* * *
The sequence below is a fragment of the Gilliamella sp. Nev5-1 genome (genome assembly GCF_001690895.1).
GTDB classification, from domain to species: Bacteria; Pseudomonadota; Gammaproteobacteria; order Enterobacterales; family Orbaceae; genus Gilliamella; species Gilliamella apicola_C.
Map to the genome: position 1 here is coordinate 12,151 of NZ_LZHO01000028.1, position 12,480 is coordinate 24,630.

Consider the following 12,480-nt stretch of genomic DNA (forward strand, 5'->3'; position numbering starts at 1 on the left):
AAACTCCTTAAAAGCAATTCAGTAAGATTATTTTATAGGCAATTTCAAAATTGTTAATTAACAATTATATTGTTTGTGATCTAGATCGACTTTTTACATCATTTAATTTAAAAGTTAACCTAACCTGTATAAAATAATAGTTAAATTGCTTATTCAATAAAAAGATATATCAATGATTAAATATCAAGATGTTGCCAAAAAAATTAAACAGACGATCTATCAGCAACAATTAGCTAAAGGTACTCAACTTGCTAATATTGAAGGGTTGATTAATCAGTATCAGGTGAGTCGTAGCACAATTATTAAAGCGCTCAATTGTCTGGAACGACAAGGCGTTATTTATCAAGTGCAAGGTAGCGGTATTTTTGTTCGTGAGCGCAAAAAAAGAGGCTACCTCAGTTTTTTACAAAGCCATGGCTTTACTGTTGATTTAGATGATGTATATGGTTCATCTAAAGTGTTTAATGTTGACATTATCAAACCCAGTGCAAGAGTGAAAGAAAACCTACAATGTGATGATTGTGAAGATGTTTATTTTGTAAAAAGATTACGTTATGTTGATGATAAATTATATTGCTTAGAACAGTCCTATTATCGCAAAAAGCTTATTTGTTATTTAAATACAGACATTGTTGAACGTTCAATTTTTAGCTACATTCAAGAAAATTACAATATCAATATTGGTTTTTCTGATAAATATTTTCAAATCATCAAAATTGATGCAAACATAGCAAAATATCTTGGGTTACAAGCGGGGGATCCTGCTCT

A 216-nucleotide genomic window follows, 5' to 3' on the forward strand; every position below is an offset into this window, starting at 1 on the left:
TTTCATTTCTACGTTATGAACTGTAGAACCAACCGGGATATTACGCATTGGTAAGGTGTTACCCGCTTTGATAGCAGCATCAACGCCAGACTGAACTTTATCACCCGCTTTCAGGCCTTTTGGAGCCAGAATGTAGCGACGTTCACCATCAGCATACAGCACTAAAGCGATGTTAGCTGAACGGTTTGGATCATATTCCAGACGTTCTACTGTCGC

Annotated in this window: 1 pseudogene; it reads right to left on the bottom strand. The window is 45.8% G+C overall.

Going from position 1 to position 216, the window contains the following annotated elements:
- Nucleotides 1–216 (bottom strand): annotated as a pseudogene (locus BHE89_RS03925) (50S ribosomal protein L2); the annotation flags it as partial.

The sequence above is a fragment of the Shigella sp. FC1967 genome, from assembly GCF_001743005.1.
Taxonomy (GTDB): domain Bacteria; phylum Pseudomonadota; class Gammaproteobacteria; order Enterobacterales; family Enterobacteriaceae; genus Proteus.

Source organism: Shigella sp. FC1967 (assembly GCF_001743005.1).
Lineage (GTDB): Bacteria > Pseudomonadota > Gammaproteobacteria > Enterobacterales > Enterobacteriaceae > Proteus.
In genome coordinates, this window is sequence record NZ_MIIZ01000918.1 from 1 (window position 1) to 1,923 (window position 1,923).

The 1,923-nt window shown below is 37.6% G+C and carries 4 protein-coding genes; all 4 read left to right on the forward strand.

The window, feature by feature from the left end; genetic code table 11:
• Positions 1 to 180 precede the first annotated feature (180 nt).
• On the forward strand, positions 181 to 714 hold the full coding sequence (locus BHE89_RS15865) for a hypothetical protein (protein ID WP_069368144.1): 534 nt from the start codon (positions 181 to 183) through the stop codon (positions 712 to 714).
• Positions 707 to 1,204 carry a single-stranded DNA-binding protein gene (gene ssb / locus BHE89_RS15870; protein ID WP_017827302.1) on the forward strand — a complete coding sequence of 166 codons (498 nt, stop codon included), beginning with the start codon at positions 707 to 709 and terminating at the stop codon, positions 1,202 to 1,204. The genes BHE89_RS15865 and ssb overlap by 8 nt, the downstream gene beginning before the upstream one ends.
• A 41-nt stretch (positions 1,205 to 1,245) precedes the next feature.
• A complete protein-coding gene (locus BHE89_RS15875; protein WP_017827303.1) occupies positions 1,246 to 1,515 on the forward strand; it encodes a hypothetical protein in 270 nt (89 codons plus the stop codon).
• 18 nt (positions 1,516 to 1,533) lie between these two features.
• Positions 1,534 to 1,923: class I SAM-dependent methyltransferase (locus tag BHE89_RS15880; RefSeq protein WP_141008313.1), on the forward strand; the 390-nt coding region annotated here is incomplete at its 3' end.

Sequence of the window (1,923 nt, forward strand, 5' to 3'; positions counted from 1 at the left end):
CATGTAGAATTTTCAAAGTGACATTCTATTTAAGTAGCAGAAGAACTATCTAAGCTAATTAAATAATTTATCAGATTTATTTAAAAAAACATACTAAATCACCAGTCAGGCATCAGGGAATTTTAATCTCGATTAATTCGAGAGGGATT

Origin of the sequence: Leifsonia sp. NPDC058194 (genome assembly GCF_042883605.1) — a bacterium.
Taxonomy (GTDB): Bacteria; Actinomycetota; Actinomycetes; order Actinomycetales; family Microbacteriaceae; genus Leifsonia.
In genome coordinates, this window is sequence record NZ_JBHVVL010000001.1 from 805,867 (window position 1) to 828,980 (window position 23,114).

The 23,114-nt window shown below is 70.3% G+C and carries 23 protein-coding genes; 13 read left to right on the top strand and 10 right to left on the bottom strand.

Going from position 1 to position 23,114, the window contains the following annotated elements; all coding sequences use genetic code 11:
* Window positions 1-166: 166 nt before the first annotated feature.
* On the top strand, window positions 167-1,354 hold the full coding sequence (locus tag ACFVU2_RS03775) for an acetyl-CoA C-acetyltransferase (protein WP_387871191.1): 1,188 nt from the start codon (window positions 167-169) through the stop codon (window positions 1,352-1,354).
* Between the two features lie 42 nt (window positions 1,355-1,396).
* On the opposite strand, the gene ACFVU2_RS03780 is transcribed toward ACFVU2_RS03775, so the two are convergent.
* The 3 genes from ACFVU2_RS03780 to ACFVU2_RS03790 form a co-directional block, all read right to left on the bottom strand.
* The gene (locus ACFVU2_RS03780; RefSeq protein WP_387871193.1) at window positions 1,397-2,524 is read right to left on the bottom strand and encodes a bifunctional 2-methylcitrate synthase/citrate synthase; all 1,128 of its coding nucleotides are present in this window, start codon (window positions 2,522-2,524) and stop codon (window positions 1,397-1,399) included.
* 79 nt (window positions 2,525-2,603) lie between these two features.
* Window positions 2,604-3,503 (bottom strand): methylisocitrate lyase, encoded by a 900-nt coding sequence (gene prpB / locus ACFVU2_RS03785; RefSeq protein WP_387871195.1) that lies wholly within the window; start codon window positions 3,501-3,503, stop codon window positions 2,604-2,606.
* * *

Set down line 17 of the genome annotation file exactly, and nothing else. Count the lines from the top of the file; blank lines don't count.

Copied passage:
The window, feature by feature from the left end; genetic code table 11: